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Rodec Scratchbox Mixer
Reviewer: Deft • Date: May 2006 • Price: £699 • Link: Scratchbox

Introduction

Rodec Scratchbox ReviewThe best things come to those who wait, and I had to pinch myself to check I wasn't dreaming when the long awaited Scratchbox arrived for me to peruse. Having only really been sighted at a few trade shows, the final production units are now shipping worldwide from their manufacturing point in Antwerp, Belgium. I have been informed that the first 300 units will come with a free Rodec soft carry case, which can house the mixer and power supply, plus some extra room for headphones and any other cables you might want to take with you. The carry case itself is really smart and comfy, even for midgets like me (though it's pretty much the size of my whole back!). If you don't grab one of the first 300, then you can still buy the carry case separately for an estimated £45 (TBC).

Rodec Scratchbox Bag 1Rodec Scratchbox Bag 2Rodec themselves are a brand known to me previously only by name and reputation, being renowned for high quality installation style mixers. For their first foray into the scratch mixer market, they enlisted the help of Skratchworx friend Lamont and fellow Belgian Grazzhoppa to help them with design feedback and testing. Some may question the need for another straight forward battle mixer, especially with the market marching onwards towards items such as the Rane TTM-57SL. Rodec have been quite clear in their design criteria from the outset, they wanted to create the highest quality scratch mixer available - and they wanted to get it 100% right, however long it took. So, has the wait been worthwhile? Before we get to that, lets see what the Scratchbox has to offer.

Main Interface + Inputs & Outputs

Rodec Scratchbox Full view

The top panel of the Scratchbox doesn't deviate from the standard layout of most 2-channel scratch mixers. The main fader area also being home to the channel cut switches, headphone cueing fader, plus another slightly mysterious fader on the left hand side. Well, I say mysterious, but it's quite obvious in actuality. The upper left side of the Scratchbox has a small strip for channel 3, which is switchable between a mic and line input, and has 2-band eq + gain control. It's quite unique in that it lets you assign it to the main mix (using the mini-fader) or to be partially routed to the signal flow for channel 1 or 2 (i.e. so you can use the panning, FX inserts, cut switches and main faders). It has a single LED to let you know when you are hitting 0dB, and a switch for routing the signal to the headphones. Overall, it gives you that little bit of extra control, and the ability to quickly move the signal over to be manipulated by the main faders and other main channel features is really useful.

Rodec Scratchbox Top View

Channels 1 & 2 have 3-band fader based eq, rated at +10dB/-21dB. The EQ sounds gorgeous, but some may be disappointed that the frequency centre points and widths have not been placed so that you can remove all audio when all three bands are set to full cut. Rodec purposefully chose to keep the eq this way to allow better precision and accuracy when in use.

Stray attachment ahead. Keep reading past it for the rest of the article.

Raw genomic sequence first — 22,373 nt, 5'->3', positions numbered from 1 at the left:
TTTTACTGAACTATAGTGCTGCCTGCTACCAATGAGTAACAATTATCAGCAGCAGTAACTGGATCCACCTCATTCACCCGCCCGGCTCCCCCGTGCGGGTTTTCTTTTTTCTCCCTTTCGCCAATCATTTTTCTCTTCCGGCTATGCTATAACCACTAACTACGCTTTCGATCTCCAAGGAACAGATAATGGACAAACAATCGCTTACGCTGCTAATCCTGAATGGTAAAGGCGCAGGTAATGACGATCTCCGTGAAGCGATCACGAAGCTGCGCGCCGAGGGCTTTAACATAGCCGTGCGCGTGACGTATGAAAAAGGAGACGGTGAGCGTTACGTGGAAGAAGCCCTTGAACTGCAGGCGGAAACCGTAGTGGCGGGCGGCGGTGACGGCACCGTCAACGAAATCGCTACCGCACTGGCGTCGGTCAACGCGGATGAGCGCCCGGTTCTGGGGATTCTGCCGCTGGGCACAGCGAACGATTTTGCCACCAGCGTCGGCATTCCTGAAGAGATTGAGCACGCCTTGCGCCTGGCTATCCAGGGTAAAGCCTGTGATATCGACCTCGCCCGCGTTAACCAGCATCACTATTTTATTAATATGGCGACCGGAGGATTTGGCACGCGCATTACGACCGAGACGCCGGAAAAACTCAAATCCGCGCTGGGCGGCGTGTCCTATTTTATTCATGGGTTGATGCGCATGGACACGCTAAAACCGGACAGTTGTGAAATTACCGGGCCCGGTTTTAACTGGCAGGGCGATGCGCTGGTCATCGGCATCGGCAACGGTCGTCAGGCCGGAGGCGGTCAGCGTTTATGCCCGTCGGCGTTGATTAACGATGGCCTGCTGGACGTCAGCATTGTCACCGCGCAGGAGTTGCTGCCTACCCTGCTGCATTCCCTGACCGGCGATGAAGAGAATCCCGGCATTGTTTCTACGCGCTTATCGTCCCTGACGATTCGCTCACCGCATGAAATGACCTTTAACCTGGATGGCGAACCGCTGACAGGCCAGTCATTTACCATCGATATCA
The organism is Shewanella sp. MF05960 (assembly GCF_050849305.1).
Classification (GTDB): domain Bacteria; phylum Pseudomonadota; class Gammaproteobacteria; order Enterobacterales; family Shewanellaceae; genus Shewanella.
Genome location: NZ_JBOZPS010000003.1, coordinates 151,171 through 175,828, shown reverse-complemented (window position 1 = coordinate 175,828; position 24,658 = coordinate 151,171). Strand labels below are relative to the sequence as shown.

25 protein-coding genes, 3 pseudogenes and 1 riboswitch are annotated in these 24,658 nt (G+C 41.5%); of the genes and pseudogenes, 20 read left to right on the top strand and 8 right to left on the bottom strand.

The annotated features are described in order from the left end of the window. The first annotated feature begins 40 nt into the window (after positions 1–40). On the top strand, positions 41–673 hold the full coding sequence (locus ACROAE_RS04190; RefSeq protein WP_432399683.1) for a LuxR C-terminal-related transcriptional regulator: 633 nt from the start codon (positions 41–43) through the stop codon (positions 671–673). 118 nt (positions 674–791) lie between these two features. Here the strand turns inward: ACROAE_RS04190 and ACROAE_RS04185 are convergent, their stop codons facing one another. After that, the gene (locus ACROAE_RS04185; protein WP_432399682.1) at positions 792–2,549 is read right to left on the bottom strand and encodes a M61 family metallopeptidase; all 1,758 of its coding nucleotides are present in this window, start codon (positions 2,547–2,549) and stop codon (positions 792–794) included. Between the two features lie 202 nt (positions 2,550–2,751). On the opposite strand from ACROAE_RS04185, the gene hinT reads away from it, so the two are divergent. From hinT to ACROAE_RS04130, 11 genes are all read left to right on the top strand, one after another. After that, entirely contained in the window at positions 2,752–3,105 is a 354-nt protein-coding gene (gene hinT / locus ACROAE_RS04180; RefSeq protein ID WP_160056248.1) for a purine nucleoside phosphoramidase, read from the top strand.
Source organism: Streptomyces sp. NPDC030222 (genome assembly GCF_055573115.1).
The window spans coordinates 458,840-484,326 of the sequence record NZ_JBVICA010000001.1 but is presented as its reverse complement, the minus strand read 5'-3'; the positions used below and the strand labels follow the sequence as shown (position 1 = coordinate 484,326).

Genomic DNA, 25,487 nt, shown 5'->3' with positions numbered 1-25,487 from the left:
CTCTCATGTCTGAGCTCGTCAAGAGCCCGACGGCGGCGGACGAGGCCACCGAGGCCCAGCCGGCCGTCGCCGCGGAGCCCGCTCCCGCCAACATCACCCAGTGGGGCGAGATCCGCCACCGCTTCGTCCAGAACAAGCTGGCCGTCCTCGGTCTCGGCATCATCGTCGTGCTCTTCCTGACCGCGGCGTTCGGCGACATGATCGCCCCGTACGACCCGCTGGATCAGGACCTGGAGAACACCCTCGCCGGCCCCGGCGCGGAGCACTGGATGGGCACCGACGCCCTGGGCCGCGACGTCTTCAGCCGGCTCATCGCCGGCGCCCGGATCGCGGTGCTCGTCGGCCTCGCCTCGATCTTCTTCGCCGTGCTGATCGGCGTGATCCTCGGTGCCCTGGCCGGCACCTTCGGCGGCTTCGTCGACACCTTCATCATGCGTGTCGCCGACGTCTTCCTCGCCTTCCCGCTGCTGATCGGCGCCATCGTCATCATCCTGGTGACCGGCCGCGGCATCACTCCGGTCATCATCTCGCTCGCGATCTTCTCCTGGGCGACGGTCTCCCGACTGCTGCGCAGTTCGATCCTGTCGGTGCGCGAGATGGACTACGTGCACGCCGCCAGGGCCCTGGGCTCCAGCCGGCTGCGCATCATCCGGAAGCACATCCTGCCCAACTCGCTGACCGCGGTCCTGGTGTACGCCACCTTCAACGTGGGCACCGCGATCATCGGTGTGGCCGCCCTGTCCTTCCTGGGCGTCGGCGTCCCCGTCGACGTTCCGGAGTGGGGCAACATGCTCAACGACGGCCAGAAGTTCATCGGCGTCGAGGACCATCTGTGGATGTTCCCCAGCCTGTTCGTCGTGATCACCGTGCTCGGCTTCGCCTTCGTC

Rodec Scratchbox Back Panel

The Scratchbox has two separate master outputs with level controls and a mono switch. Master 1 has both balanced (XLR) and unbalanced (RCA) outputs, and Master 2 has just unbalanced (RCA). There is a session/aux. input with level control, and a session/aux/record output set of RCAs too. There is also the option to add S/PDIF input and output stages to the Scratchbox, with an approximate end-user price of around £110 each. Obviously these were removed from the default configuration to keep costs down. Although expensive, at least the option is there if you require it.

Rodec Scratchbox FX InsertsThere are post-fader effects inserts for each main channel, which I think is definitely the best choice for a scratch mixer - other manufacturers please take note! There are push button insert switches to activate the loop, with a vertical wet/dry fader to control the balance between original and returned signal. There is a noticeable audio click when using the insert buttons though, which could be annoying if you need to keep switching which channel is routed to the effects loop. The connections on the back are combo send/return 1/4" jacks, more typically found on traditional studio mixer insert points. No big deal, but it might necessitate some people to get new cables and connectors for dj orientated effects units.

Scratch Controls

At this price point, we'd expect nothing but the most comprehensive fader control and configuration - and the Scratchbox delivers. There are full contour and reverse controls for each fader on the front panel, plus a program reverse switch at the top of the mixer.

Rodec Scratchbox Infinium FaderRodec Scratchbox TKO Fader

In it's default configuration, the Scratchbox ships with a digitally interfaced Infinium optical crossfader (http://www.infinium-tech.com) and analogue Tokyo Ko-on Denpa (TKD) 'Profaders' as the channel faders. However, if you open up the Scratchbox there are both analogue and digital fader connections for all three fader points. This means you can upgrade the mixer to all Infiniums at a later date (£59 each), or switch any of the faders into any position you wish. Again, the choice to use TKD Profaders was to bring the cost down slightly compared to using the Infinium for all three faders. Obviously, we don't really have a mixer to test for long enough to ascertain the approximate contact life-cycle, but Rodec themselves are very confident as to the quality of the Profader (they do come from the same company that manufactures the Pro X-Fade). The construction of the fader itself is very sturdy, and the feel is superb - very similar to the Infinium but slightly more weighted. The Profader replacement cost is £39.